In two studies of undergraduate students, involving a total of 243 volunteers, and one study of 457 adults recruited online, the researchers asked people to fill out questionnaires regarding their heroic acts, even ones as minor as breaking up a public fight or helping a stranger push a car out of a ditch. The volunteers also took a personality questionnaire to determine their level of psychopathic personality traits — none of the volunteers were The 10 Most Controversial actually psychopaths, but because personality is a spectrum, some people were closer than others.
The personality of a hero
The results revealed that a couple of psychopathic traits are, indeed, linked to heroic behaviour. In one undergraduate sample and in the sample of adults, a psychopathic trait called fearless dominance — essentially boldness — was linked with greater heroism and altruism toward strangers. In the other undergraduate sample, people who had higher levels of impulsive antisociality (marked by aggressiveness and antisocial behaviour) were also more likely to report heroism. [7 Personality Traits You Should Change]
Fearless and antisocial people might be more likely than the average person to lie, of course. To control for that possibility, Smith, Lilienfeld and their colleagues inserted a few stealth questions into the surveys. Some were designed to out self-aggrandizers: People who answered “yes” to questions about whether they’d ever taken the controls of an aeroplane during a crash-landing scenario or saved people from multiple volcanic eruptions were assumed to be lying and tossed out of the study.
Some of the other questions were subtler and designed to catch people who answered questions in ways that made themselves look good. The researchers statistically controlled for high scores on these questions.
Finally, the researchers did one more test: a look at heroism, psychopathy and U.S. presidents. Using psychopath ratings from biographers and experts in presidential history, the researchers compared likely psychopathic personality traits of the 42 presidents up to and including George W. Bush with their war records. Although this study was small and limited, it did show that the more psychopathic the personality, the more likely the president was to have a record of heroic behaviour in war before taking office.
“At least some of the traits of psychopaths may be adaptive at least in the short run,” Lilienfeld said. In the future, he and Smith hope to study law enforcement officers, since such officers are more likely to show heroic behaviour than the general population.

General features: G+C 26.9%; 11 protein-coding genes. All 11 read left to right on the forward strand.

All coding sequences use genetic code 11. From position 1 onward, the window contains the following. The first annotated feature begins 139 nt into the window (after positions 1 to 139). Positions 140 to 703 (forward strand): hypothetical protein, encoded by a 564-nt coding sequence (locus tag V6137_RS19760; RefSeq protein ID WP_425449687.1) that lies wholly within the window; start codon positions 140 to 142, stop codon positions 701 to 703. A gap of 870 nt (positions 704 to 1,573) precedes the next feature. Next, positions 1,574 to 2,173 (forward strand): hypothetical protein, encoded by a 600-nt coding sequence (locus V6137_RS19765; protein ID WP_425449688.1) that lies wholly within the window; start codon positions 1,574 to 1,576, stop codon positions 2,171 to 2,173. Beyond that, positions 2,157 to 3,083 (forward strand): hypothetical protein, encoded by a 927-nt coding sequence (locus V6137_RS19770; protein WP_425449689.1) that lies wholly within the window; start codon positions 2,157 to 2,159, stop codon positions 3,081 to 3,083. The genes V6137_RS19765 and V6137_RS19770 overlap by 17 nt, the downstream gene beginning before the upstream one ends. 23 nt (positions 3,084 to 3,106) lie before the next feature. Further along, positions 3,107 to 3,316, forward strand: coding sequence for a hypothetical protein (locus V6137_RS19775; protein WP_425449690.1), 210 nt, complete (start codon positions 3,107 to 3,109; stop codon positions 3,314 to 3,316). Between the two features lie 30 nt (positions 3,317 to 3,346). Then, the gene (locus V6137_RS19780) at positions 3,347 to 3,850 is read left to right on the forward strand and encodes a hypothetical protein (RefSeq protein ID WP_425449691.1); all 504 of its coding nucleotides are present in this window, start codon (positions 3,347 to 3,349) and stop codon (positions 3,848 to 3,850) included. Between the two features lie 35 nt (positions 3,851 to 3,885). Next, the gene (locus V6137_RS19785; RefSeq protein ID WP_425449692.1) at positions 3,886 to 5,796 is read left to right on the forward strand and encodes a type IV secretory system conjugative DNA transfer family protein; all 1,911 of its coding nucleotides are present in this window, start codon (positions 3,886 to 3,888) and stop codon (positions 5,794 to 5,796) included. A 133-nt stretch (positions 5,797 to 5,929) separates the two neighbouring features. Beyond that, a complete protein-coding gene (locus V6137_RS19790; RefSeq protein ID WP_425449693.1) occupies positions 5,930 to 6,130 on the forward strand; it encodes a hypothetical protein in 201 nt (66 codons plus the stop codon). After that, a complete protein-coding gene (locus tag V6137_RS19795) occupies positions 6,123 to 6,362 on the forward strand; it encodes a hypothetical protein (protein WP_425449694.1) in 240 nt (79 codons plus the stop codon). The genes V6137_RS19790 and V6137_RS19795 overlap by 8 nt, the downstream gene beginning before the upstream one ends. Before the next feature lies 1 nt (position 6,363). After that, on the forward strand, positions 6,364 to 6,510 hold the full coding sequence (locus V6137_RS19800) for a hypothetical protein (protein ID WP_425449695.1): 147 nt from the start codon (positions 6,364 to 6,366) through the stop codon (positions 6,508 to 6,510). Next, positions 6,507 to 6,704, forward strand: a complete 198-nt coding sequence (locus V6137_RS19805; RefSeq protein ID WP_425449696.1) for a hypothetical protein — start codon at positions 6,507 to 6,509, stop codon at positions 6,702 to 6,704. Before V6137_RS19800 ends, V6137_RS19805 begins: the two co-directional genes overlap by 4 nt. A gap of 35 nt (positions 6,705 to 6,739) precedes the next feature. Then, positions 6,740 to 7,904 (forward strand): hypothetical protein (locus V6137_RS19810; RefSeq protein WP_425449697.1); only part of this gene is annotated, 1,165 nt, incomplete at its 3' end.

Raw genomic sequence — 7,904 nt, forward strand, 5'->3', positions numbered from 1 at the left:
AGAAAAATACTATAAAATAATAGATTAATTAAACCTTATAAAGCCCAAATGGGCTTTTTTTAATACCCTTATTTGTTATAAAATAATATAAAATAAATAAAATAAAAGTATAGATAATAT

And whereas it may seem obvious in retrospect that the bold, impulsive or fearless might be more likely to run into a burning building or pull an accident victim from wreckage, the study could help answer the question of whether heroes are born or made. Some people are likely just in the right place at the right time and rise to the occasion, no matter their personality traits, Lilienfeld said. Others might be made for the job.
“In some cases heroism may find them,” Lilienfeld said. “In other cases, they may find heroism because of who they are.”
The researchers reported their results online May 29 in the Journal of Research in Personality.
Follow Stephanie Pappas onTwitter and Google+. Follow us @livescience, Facebook & Google+. Original article on LiveScience.com.
|Posted by Dr. Dorothy McCoy on May 28, 2013 at 12:40 AM||comments (0)|
Rob Kall, Author
This is part of an ongoing series on sociopaths.
There are millions of sociopaths and psychopaths in America, maybe a 250 million of them on the planet, 8.5 million in the US alone-- something I intend to do something about.
These people come in all demographic varieties, though there are a lot more males than females, there are still probably a million female sociopaths in the US.
These people are predators. They don't feel emotions like other people. They don't feel empathy or compassion. Researchers study callousness as a parameter of their emotional makeup.
Some psychiatrists and psychologist clump psychopaths and sociopaths together. Others differentiate. I will be using the terms interchangeably unless specified otherwise,
Psychopaths have a predatory pattern of interaction they use to take advantage of and use people-- to form "the psychopathic bond."
I'm summarizing what is described in the book, Snakes in Suits, by Paul Babiak and Robert D. Hare